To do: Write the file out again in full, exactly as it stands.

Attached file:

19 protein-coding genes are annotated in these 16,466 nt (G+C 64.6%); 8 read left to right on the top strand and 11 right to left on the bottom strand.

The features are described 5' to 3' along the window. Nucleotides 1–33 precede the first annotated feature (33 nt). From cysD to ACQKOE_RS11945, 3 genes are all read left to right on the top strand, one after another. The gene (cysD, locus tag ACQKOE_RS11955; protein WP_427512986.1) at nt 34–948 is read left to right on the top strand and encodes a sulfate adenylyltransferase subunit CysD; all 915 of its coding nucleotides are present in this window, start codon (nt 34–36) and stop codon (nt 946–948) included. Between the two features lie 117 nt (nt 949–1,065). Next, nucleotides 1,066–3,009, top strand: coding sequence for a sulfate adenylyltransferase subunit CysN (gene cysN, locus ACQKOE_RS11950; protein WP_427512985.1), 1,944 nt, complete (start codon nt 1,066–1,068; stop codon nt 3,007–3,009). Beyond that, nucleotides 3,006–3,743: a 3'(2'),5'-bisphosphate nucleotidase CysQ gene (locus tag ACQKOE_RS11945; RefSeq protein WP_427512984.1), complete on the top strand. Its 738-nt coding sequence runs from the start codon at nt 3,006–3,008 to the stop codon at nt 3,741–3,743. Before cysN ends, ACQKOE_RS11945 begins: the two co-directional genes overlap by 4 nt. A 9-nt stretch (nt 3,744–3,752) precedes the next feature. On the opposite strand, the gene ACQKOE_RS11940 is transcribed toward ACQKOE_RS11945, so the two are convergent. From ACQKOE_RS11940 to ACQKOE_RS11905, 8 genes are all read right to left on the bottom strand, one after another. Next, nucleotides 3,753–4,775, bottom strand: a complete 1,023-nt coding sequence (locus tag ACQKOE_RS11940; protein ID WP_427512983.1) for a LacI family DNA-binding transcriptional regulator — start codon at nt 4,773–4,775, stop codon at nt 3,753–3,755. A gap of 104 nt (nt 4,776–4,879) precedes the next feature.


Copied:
19 protein-coding genes are annotated in these 16,466 nt (G+C 64.6%); 8 read left to right on the top strand and 11 right to left on the bottom strand.

The features are described 5' to 3' along the window. Nucleotides 1–33 precede the first annotated feature (33 nt). From cysD to ACQKOE_RS11945, 3 genes are all read left to right on the top strand, one after another. The gene (cysD, locus tag ACQKOE_RS11955; protein WP_427512986.1) at nt 34–948 is read left to right on the top strand and encodes a sulfate adenylyltransferase subunit CysD; all 915 of its coding nucleotides are present in this window, start codon (nt 34–36) and stop codon (nt 946–948) included. Between the two features lie 117 nt (nt 949–1,065). Next, nucleotides 1,066–3,009, top strand: coding sequence for a sulfate adenylyltransferase subunit CysN (gene cysN, locus ACQKOE_RS11950; protein WP_427512985.1), 1,944 nt, complete (start codon nt 1,066–1,068; stop codon nt 3,007–3,009). Beyond that, nucleotides 3,006–3,743: a 3'(2'),5'-bisphosphate nucleotidase CysQ gene (locus tag ACQKOE_RS11945; RefSeq protein WP_427512984.1), complete on the top strand. Its 738-nt coding sequence runs from the start codon at nt 3,006–3,008 to the stop codon at nt 3,741–3,743. Before cysN ends, ACQKOE_RS11945 begins: the two co-directional genes overlap by 4 nt. A 9-nt stretch (nt 3,744–3,752) precedes the next feature. On the opposite strand, the gene ACQKOE_RS11940 is transcribed toward ACQKOE_RS11945, so the two are convergent. From ACQKOE_RS11940 to ACQKOE_RS11905, 8 genes are all read right to left on the bottom strand, one after another. Next, nucleotides 3,753–4,775, bottom strand: a complete 1,023-nt coding sequence (locus tag ACQKOE_RS11940; protein ID WP_427512983.1) for a LacI family DNA-binding transcriptional regulator — start codon at nt 4,773–4,775, stop codon at nt 3,753–3,755. A gap of 104 nt (nt 4,776–4,879) precedes the next feature.